With the budget finally sorted this was looking like plane sailing from here on in, all I had to do was find the right resort, right property and the right flights. Now this is where it gets a little difficult with most the party traveling form London and a handful in the Midlands this should be easy, but when you have people who will only travel from one airport and these don't match, it becomes a little harder. I had to find a way of getting two people out of Heathrow, two out of Stansted, two out of Gatwick with two more 'happy to do whatever' then two from Birmingham and a possible Dublin flight for good measure.
After much debate, banging of heads and thoughts from the group the answer presented itself. My hopes of an nice easy package from Gatwick for ten people had been dashed to at least the first trip. In the end after speaking to a few operators I had the perfect solution for the accommodation - the independent chalet operator. We found a great chalet company in Morzine, only an hour from Geneva, that offered chalets, with transfers, right in the middle of the resort; perfect. The next thing was to look at flights, by going through a travel agent, we were able to book scheduled flights from all the required airports and even managed to land within an hour of each other, perfect for the included transfer and for traveling to resort together.
The next challenge was to convince people that I had found the right resort and property. This was a little more difficult as I had advanced skiers wanting a large ski area, party animals hoping for St. Anton, beginners needing good instructors and easy slopes and a random Les Arc fan fighting his corner. The resorts in the mix were St. Anton, Meribel, Val d'Isere & Les Arc. After a little persuading and a few dummies being spat we agreed that Morzine would be perfect. 600km of piste in the Portes du Soleil, short transfers, chilled Apres but lively nightlife (perfect for New Years Eve) and the all important charming instructors for the beginners.
Several weeks in we had now agreed on dates and a resort. Next thing was where to stay, some people wanted 5* chalets with hot tubs, others wanted warm food and a bed near to the bars. This is where it gets really difficult to find a property, through some friends in resort and several phone calls we managed to agree on a chalet in the centre of town with a sauna.
Had we done this alone we would have had to call every company under the sun, booked all our own flights and transfers and had anything gone wrong we would have been stuck as this was not a package holiday. This is where using a travel agent to orgainse the holiday comes in handy, I was able to book the flights, chalet and transfers all through them. Not only did this offer protection, for example if the operator went under or the flights were cancelled, it also made life easier. Rather than maxing out credit cards and chasing people for money everything was sorted for us. All I had to do was to get everyone to call in and pay their deposits and balances separately.
So far so good, holiday one booked. With New Year being so popular it was very handy indeed to have managed to arrange everything by June. This gave the group time to book the week off, pay their balances and save for a week in the mountains.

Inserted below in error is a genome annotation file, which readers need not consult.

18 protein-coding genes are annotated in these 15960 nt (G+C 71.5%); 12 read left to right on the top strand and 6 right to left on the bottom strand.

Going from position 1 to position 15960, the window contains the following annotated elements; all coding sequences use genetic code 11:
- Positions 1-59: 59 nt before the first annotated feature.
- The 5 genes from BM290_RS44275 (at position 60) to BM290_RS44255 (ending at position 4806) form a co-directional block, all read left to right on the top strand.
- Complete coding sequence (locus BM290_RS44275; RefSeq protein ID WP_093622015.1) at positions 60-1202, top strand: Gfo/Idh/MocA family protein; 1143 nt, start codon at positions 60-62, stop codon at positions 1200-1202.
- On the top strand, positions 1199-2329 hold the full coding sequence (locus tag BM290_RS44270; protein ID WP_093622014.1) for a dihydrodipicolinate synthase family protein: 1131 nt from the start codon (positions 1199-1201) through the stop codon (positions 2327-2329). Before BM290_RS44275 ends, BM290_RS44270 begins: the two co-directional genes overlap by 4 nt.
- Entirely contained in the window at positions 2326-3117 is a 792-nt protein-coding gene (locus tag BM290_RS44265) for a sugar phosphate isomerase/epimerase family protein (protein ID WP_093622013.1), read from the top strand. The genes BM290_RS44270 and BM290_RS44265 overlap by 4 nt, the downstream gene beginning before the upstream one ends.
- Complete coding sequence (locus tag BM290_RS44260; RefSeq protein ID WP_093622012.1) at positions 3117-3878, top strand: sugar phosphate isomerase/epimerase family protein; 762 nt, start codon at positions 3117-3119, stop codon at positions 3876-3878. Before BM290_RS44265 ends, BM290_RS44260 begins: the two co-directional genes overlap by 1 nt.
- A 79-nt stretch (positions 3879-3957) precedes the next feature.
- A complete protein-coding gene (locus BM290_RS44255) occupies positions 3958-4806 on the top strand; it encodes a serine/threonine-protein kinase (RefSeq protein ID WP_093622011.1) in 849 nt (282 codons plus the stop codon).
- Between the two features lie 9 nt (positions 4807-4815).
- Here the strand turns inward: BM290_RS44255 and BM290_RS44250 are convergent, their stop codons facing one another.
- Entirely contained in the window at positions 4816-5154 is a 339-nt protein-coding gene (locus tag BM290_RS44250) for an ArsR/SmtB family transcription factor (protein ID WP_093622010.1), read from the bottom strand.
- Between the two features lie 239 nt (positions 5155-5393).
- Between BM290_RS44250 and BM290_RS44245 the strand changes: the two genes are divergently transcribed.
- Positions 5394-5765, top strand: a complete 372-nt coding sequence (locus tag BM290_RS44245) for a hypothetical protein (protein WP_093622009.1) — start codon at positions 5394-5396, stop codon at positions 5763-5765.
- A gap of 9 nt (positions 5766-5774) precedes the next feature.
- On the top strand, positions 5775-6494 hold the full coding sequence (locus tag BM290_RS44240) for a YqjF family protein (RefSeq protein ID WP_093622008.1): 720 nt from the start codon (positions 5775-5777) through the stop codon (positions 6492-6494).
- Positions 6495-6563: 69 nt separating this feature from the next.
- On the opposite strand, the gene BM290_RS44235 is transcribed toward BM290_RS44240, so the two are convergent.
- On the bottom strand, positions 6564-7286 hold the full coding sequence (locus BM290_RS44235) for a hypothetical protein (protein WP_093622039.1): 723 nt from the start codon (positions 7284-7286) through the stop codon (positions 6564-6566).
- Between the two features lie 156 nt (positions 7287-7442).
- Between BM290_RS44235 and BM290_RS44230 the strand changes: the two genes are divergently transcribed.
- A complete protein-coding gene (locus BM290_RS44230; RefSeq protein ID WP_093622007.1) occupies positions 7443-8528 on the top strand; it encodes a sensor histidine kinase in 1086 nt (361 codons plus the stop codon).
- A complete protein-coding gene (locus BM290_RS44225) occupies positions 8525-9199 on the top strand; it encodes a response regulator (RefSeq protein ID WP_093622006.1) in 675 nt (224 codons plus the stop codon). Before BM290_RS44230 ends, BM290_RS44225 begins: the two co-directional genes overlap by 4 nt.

Though it's hard work, being the group leader is worth the effort. This season I have a much easier job, we are almost ready to book one of three chalets in either La Tania or Meribel on a package holiday again and knowing that when multiple airports are needed a trip to an independent chalet company in a resort like Morzine is on the cards again for the main group holiday.
Written by Stephen Adam.
This year one of the most successful athletes in the world of winter sports has the chance to be nominated for the BBC Sports Personality of the Year award. She may not be an Olympian and she competes in a sport that may not be as fashionable on the high street and football, Formula 1 or rugby but Jenny Jones deserves a nomination. Though the official nominations are not until November there is already a growing Facebook campaign for possibly the country's most successful snowboarder to gain a nomination.
Jenny Jones has had an incredible season for winter 2010. She has won both gold medals for the women's slopestyle in Winter X-Games held in Aspen and the first ever European X-Games in Tignes. This added to last year's gold in Aspen takes her to an unprecedented three X-Games gold medals in the sports premier competition.
Jenny has not only been successful over the past two seasons in the Winter X-Games but has plenty more gold medals to add to her collection including triumphs over the past seasons at the Burton US Open in Apsen, Burton European Open in Laax, the Roxy Chicken Jam, the Nissan Nippon Open and of course The Brits also held in Laax. Jenny Jones has also had several top 6 results in the TTR World Snowboard Tour since 2006.
Not only is Jenny a world class snowboarder she is great person too. If you are ever out in Morzine there is every chance you will bump into her on the slopes or at the Cavern with her friends and the usual resort locals. If the BBC Sports Personality of the Year was awarded on personality alone Jenny arguably has more charisma, charm and is more personable than Wayne Rooney, Lewis Hamilton and Kevin Pietersen put together.
If we can get the British snow sports fans behind Jenny Jones then we may get a more charismatic winner and someone we can relate to more than previous years gone by. Jenny Jones loves snowboarding, is highly influential in British snowboarding scene and is one of the top athletes in the world at her profession. If ever a snow sports enthusiast deserves to be commended for their achievements then Jenny Jones truly does.